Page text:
Studying the realized trips this summer, revealed that the average distance traveled by passengers from Croatia traveling June - August decreased by 56% compared to the same period last year, which is slightly less than the global average of 63%.

Looking at the data obtained in the summer of 2019, passengers from Croatia traveled an average of 726 kilometers per booking. This summer, that distance was reduced to only 322 kilometers per reservation, which is slightly more than the distance Zagreb-Sibenik.

As much as 68% of the distance traveled by passengers from Croatia between June 1 and August 31, 2020, was within Croatia, compared to only 17% in the same period in 2019.

Many of them took the opportunity and traveled to visit family and friends they could not meet during travel restrictions and physical distance measures. Although Croatia is at the top of the list of most popular destinations booked by travelers from Croatia this summer, followed by Germany, Italy, Bosnia, and Herzegovina, and Austria, the data shows that some travelers from Croatia traveled abroad to enjoy their travels but still stayed within the continent. 

Many travelers from Croatia have rediscovered domestic destinations led by islands for which there has been increased interest this season. This summer, domestic destinations that were in great demand are Starigrad-Paklenica and the island towns of Stari Grad, Hvar, Malinska, and Korcula.

Although some rural destinations are becoming increasingly popular, long-term proven urban favorites are still at the top of most desirable destinations. This summer, those destinations for travelers from Croatia are Zagreb, Zadar, Split, and Dubrovnik.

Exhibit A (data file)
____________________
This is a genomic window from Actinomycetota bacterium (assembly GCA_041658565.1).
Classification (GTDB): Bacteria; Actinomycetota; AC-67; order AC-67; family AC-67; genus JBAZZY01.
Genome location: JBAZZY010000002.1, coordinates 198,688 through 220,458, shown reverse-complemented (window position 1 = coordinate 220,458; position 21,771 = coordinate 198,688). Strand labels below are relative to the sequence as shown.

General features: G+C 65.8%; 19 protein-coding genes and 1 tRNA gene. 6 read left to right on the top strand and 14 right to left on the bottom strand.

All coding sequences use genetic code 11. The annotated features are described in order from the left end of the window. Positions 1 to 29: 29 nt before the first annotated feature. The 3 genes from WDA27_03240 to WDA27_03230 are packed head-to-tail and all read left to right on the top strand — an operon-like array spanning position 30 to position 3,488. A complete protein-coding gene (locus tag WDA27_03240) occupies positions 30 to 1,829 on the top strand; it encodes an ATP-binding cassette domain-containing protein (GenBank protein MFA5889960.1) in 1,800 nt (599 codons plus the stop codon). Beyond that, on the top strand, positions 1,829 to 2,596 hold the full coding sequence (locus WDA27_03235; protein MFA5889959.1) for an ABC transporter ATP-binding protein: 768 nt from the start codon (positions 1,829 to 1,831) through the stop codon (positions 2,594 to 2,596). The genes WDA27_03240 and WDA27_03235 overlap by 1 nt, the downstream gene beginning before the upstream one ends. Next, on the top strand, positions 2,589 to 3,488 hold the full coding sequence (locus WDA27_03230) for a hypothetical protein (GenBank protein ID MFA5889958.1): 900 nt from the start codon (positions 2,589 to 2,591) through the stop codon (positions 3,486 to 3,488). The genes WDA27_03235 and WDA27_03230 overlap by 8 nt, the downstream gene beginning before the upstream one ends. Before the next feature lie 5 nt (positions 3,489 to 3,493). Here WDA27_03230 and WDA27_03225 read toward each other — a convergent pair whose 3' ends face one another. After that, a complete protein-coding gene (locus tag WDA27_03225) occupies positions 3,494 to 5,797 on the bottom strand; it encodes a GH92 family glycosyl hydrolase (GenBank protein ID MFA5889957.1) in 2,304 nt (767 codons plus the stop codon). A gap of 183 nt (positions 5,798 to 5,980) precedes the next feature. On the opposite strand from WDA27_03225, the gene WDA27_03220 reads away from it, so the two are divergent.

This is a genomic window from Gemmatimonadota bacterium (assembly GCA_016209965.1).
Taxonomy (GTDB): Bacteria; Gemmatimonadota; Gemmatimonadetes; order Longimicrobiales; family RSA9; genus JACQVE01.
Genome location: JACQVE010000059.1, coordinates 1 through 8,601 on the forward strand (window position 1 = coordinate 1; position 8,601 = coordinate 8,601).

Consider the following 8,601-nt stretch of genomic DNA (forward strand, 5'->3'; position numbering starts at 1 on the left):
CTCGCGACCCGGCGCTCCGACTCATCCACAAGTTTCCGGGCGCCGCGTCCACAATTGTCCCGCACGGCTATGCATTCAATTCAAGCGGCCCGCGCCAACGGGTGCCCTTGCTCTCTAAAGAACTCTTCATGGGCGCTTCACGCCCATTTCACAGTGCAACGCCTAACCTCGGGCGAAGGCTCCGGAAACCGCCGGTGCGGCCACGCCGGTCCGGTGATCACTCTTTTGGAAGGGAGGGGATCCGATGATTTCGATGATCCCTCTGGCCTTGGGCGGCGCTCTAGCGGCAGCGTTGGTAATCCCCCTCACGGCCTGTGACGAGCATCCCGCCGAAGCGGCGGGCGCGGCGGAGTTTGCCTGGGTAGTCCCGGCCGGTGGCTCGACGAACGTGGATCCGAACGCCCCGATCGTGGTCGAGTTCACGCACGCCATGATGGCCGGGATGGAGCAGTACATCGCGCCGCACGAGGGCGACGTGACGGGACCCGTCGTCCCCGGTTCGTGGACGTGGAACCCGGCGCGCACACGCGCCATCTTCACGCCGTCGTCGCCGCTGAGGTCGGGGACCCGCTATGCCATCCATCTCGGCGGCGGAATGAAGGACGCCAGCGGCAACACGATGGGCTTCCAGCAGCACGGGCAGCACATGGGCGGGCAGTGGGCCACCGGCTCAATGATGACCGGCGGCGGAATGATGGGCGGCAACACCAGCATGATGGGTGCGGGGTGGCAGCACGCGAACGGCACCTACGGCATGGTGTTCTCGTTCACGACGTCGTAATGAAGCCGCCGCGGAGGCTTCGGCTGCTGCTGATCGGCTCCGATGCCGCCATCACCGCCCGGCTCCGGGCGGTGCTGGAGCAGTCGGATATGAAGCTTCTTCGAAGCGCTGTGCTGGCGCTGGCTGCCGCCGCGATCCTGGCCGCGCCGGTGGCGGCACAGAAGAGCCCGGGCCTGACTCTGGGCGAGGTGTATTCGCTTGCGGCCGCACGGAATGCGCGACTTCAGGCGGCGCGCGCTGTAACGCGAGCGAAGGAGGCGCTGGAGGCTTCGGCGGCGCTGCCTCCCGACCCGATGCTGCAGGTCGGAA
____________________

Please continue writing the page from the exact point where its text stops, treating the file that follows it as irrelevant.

As far as accommodation choice is concerned, this year, travelers from Croatia most often chose to stay in camps, then in villas and holiday homes.

The increase in the reservation of accommodation in camps shows a change in travel trends, points out, and adds that if we compare the data from the end of 2019 before it was known that a global pandemic would hamper our travel plans in 2020, only 13% passengers from Croatia intended to stay in camps while as many as 64% planned to spend their holidays in hotels.

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Wednesday, 10 April 2019

From Osijek to Makarska, Users Rate Croatian Hosts

What do Croatian and international travellers think of their hosts when staying in private accommodation? How do they rate them, how much interaction is too much and are privacy and inside information the key?

As Lea Balenovic/Novac writes on the 9th of April, 2019, almost two thirds of Croats believe that the host is a key factor when staying in an accommodation facility, and those who are the best rated in the Republic of Croatia, both from domestic and foreign guests, can be found in in Rakovica, Osijek, Bibinje, Korenica, Kaštela, Makarska, Brela, Senj, Trogir and Podstrana.

They are the results of research conducted by the world's leading rental company,, on a sample of 21,500 travellers worldwide. As the survey showed, 63 percent of international travellers and 62 percent of Croatian travellers think that their stay was better because of their engagement of the host who did everything they could to make it a better stay for them.